Several times a year we have a marketing advisory board that meets to discuss different topics related to marketing and business. For our meeting this year we were all set to discuss yearly marketing planning activities, getting ourselves ready for the year ahead.
I had just finished a book, Measure What Matters by John Doerr, which uses a framework to challenge companies, from top down, to identify their Objectives (what you are going to accomplish for the year) and Key Results (how you will measure).
It was a great read and very useful for taking a systematic approach towards accomplishing goals. It’s always a helpful discussion to hear how everyone tackles this problem and it’s a constant reminder to me that, without the support of senior leadership, there is no framework that will work.
But, in the midst of preparing for the meeting, I was invited to speak locally on personal branding.
It was not a topic I was very comfortable with. I can talk all day about marketing, other people’s businesses, etc. but I felt out of my wheelhouse when it came to me.
In my typical fashion I started reading and doing my homework. I read blogs, articles, and books, trying to figure out how to talk about myself and how I thought of my “branding.” One of the things I landed on was a YouTube video from Simon Sinek where he talks about starting with “why” when you’re thinking about a brand.
If you don’t have time to watch it, the crux is that while most businesses can say what they do, and some can explain how they do it, only a small fraction actually know why. And yet, why is ultimately the very thing that motivates people to buy from you.
People become inspired by the story behind what you do, and this has as much power to sway their buying habits as any of your product’s or service’s benefits.
Ultimately, this led to a lot of introspection and self discovery, not only for me personally but also for our business. I had believed – or perhaps it was ingrained in me from an early age – that my professional life and my personal life were separate.
What was interesting is that when I started to take inventory of my brand I realized that I had intertwined them. I couldn’t be someone different by night and then someone else by day. My same convictions, beliefs and attitude were a constant. Sure, I like wearing sweats when I get home, but for the most part I’m the exact same person – the good and the bad.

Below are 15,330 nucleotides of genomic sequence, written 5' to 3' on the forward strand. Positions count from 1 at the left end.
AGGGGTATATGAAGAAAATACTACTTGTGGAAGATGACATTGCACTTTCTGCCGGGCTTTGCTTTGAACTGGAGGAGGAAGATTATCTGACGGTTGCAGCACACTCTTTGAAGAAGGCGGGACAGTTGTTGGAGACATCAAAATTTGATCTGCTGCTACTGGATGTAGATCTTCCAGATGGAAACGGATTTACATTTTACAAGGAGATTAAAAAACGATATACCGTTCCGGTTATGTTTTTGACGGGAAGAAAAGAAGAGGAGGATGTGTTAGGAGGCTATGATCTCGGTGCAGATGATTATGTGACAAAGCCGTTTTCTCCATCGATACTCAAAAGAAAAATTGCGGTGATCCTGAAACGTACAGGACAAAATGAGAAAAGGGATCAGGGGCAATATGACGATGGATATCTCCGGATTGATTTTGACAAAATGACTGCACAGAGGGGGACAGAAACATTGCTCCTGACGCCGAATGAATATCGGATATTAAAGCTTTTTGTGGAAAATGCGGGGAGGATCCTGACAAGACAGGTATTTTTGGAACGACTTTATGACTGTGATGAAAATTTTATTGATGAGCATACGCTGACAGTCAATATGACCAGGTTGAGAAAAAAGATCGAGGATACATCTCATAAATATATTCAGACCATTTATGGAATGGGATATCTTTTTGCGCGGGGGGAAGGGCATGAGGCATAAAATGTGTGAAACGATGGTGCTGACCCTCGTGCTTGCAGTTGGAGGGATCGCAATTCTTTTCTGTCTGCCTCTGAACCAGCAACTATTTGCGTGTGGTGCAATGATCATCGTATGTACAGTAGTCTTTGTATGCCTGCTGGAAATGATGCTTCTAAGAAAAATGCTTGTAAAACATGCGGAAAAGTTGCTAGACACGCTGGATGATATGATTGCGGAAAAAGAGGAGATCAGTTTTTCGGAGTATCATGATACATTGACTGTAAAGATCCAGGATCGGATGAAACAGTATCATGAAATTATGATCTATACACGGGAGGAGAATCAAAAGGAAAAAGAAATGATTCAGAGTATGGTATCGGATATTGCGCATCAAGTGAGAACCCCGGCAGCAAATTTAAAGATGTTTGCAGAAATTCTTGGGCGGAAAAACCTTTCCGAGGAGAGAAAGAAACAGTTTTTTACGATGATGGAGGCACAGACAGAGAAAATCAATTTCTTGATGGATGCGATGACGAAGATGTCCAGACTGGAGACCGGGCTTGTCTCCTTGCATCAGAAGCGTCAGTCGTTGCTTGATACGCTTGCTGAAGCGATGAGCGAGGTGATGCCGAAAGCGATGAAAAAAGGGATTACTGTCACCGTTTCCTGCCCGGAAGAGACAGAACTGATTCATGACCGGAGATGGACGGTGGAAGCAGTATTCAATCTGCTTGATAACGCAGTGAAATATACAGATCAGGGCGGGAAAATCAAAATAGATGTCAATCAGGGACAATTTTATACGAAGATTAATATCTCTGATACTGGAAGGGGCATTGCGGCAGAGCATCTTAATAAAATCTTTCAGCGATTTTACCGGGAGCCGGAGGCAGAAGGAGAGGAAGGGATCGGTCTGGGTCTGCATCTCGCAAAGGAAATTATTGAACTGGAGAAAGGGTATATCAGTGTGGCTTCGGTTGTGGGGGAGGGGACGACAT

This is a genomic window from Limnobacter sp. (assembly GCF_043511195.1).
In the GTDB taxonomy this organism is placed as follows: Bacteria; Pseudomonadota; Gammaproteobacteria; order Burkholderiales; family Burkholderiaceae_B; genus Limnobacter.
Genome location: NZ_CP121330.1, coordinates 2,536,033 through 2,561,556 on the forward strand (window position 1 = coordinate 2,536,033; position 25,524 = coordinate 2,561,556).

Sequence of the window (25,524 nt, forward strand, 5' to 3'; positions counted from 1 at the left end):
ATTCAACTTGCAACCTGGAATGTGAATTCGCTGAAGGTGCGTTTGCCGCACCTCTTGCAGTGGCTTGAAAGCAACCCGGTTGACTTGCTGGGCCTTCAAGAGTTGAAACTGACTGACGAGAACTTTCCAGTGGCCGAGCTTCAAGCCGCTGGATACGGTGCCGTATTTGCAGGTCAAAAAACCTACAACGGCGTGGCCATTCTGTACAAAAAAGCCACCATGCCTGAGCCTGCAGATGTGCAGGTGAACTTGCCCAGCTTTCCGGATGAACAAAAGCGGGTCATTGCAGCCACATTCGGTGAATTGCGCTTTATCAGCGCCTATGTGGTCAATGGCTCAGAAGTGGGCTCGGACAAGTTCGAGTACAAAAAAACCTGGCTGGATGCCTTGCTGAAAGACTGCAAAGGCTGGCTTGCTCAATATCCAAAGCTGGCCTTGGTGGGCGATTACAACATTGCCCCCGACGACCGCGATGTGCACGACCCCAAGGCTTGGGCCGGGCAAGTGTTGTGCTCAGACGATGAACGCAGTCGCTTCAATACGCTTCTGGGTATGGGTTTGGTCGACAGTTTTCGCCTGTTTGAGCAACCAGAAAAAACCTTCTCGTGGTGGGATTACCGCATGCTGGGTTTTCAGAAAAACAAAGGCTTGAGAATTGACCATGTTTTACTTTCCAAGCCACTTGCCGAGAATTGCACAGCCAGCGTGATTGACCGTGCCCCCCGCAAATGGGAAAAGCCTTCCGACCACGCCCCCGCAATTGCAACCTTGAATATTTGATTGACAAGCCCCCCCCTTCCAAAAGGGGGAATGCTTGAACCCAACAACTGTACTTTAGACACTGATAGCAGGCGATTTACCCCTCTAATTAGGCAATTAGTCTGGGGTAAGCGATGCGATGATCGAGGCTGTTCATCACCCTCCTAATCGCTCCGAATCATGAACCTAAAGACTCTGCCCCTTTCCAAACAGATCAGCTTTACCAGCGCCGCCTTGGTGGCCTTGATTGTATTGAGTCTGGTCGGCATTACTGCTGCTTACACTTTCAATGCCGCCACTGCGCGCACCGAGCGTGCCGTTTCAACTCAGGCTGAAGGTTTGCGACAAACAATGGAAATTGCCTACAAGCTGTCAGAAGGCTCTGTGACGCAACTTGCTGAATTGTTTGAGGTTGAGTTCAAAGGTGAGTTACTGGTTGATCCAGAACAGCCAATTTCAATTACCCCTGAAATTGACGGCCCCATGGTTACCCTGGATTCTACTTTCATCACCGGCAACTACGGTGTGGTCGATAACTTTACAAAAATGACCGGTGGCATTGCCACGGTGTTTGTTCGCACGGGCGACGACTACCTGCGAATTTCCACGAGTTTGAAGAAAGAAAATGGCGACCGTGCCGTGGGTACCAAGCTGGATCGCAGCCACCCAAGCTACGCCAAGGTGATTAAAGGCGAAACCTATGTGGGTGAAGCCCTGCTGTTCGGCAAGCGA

This led me to think about PRISM’s branding – the meaning we find in our work and the big why behind it all.
I think I forever told myself that if we delivered results from marketing – a positive ROI – then that gave us purpose. If I knew we were genuinely helping organizations grow, differentiate themselves, etc. then that was enough. But as I started to dig deeper and analyze the business more, a theme emerged.
I wanted PRISM to make a difference – a real difference with our employees, with our customers and with our communities.
Marketing doesn’t have to be – and for us isn’t – solely about making that positive ROI. ROI is the basic service that we provide, but we see our work as having the potential to do so much more.
Since this epiphany of sorts, we’ve begun applying this thinking across PRISM. We’ve made internal progress with things like flexible schedules for our team so that work doesn’t rules our lives, and we’ve been winning with some clients who not only believed that marketing could make a difference for their businesses but also for their employees and their communities. At the same time, we’ve been chipping away at helping our community directly through donations of marketing and contributions of our time.
The result? It’s still early in the process, but it’s already been an amazing transformation in focus and attitude. So much of what many of us already felt and believed has begun to coalesce around our focus on doing marketing that matters, and it’s beginning to find its way into our business conversations, as well.
Why matters, maybe more than anything.
Without it, all we’re doing is making money, which – while important – isn’t enough to keep most of us going day in and day out. There are plenty of ways we can make money, but what causes us to stay dedicated to our jobs – and what keeps consumers dedicated to our brands – goes beyond just that.
This is a point that has been made a lot about millennials lately, how they desire to find meaning in their work, and I think it’s spot on. But, to be honest, I don’t think it’s just millennials. I think we all want our work to matter, and that’s really a wonderful thing. We want to see our work as a positive force for good – an honest, hardworking, and authentic effort to leave the world better than we found it.
I want to challenge leaders and their marketing teams to dig deeper. Find out why you exist and really think about it.
One thing’s for sure: as consumers, we care about more. So should businesses.